The National Institutes of Health have approved an application from Bioquark to perform a small pilot study that would attempt to rejuvenate the inactive brains of patients who had experienced traumatic brain injuries. The study will use amino acids, nerve stimulation, lasers, and stem cells to try to trigger measurable EEG activity in brains that no longer perform life-sustaining functions.
The patients will presumably be on artificial life support systems to provide nutrients and oxygen to their brains and bodies. But according to standard medical definitions, Bioquark will be attempting to bring them back from the dead.
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The trial is the first stage of Bioquark’s broader Reanima project, which it describes as “exploring the technical boundaries of life and death to offer patients and families a second chance.”
The project may sound farfetched, but electrical stimulation has already been shown to temporarily raise awareness in patients in coma states. Brain death is of course much more severe, and reversal would require regenerating damaged neuron tissue.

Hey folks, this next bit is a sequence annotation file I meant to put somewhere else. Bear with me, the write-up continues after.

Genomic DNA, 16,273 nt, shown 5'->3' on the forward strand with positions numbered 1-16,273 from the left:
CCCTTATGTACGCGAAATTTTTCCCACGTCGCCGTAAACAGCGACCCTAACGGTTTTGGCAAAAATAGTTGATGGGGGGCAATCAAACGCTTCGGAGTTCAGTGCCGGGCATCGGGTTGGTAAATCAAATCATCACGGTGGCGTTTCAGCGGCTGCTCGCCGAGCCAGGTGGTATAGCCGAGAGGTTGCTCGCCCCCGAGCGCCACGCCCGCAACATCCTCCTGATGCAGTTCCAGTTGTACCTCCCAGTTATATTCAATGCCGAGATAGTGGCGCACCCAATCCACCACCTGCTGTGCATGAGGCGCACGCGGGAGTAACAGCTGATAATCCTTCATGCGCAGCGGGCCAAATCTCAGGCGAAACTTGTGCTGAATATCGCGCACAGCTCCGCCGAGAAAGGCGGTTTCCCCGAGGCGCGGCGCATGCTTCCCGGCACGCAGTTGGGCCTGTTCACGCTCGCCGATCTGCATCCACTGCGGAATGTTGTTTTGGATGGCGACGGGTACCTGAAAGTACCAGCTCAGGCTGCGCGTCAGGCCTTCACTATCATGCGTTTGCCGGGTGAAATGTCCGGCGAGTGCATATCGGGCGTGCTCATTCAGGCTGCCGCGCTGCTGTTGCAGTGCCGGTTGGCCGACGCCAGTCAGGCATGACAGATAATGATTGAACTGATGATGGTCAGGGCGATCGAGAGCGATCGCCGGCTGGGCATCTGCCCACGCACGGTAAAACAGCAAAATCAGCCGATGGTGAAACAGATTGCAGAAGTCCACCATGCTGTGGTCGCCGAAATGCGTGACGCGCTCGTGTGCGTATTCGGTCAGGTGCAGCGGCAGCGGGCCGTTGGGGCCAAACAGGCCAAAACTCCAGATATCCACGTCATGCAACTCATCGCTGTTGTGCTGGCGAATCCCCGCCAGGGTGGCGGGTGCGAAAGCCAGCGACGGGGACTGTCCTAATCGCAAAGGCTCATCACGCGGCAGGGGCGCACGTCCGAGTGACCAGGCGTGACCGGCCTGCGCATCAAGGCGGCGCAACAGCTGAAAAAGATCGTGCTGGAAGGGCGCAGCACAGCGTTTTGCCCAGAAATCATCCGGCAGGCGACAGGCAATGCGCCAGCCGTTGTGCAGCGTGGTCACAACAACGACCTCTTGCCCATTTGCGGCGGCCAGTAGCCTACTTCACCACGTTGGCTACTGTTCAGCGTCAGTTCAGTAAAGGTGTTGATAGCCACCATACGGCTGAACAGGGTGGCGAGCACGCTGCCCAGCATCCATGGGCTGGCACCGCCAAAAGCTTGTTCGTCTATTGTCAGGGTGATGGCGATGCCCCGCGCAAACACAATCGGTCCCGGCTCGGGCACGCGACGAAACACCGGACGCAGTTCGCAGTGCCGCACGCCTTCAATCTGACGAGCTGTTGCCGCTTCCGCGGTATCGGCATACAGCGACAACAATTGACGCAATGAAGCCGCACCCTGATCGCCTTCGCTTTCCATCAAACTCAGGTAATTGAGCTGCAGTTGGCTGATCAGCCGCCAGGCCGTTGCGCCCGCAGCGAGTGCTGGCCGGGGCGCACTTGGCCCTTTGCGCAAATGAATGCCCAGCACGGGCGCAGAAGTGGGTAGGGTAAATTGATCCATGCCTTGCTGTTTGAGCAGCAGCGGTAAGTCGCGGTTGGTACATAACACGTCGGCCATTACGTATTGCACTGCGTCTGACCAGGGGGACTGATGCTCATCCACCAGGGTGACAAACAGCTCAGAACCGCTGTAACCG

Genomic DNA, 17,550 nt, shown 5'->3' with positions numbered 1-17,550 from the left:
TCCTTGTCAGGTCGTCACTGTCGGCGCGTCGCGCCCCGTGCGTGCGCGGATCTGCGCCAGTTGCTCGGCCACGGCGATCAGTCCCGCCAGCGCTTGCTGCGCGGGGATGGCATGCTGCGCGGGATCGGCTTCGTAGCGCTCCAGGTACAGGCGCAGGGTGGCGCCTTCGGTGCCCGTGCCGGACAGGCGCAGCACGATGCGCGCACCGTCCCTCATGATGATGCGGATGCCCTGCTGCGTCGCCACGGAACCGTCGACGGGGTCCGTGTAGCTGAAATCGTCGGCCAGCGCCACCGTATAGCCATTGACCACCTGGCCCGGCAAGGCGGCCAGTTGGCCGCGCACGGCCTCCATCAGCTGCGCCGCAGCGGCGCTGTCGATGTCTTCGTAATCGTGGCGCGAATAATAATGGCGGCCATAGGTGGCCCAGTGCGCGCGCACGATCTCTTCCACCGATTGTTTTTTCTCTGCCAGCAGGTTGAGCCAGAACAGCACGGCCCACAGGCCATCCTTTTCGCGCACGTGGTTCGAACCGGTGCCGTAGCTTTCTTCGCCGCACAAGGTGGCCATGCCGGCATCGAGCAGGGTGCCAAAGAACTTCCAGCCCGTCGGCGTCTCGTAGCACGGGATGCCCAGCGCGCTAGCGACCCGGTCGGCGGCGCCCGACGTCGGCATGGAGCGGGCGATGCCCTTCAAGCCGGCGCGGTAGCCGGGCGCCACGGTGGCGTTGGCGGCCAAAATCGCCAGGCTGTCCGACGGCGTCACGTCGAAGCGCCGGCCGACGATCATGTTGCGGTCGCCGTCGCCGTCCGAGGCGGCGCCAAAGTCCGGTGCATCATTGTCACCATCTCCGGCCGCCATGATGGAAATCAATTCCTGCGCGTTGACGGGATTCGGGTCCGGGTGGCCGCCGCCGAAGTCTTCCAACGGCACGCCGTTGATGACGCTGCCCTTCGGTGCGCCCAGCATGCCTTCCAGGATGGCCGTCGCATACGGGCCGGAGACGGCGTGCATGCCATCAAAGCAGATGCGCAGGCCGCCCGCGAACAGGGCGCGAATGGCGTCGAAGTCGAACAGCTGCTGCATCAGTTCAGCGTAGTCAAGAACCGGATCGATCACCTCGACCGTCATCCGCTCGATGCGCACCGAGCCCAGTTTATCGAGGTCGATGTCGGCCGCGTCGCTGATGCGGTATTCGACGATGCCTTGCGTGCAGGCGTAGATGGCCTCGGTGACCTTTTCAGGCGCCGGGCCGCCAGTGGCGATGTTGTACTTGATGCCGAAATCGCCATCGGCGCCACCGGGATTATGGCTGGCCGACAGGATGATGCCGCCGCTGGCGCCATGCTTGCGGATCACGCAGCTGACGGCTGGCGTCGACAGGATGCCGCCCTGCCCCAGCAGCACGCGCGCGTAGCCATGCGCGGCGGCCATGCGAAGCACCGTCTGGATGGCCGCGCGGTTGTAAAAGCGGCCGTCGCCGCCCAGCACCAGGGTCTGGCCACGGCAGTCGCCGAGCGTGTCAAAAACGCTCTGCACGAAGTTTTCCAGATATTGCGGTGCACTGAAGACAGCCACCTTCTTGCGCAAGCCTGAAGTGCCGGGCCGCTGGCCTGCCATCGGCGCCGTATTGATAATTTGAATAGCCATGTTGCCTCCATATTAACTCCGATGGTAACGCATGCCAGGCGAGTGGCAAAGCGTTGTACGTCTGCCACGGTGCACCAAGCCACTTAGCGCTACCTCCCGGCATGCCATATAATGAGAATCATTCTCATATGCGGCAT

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That’s something humans can’t do, but Bioquark is apparently hoping to use stem cells to overcome that limit. In its announcement, the company points to the ability of non-human species like fish and amphibians to repair portions of their nervous systems.
The project has also received approval in India, where the 20 patients in the trial study will receive treatment. The project is a collaboration between Bioquark and the Indian biotech company Revita Life Sciences, which specializes in stem cell therapy.
Even if the project’s long-term goal of reversing brain death proves impossible, Bioquark says the study’s findings could make contributions to the treatment of other disorders of the nervous system, including Alzheimer’s and Parkinson’s disease.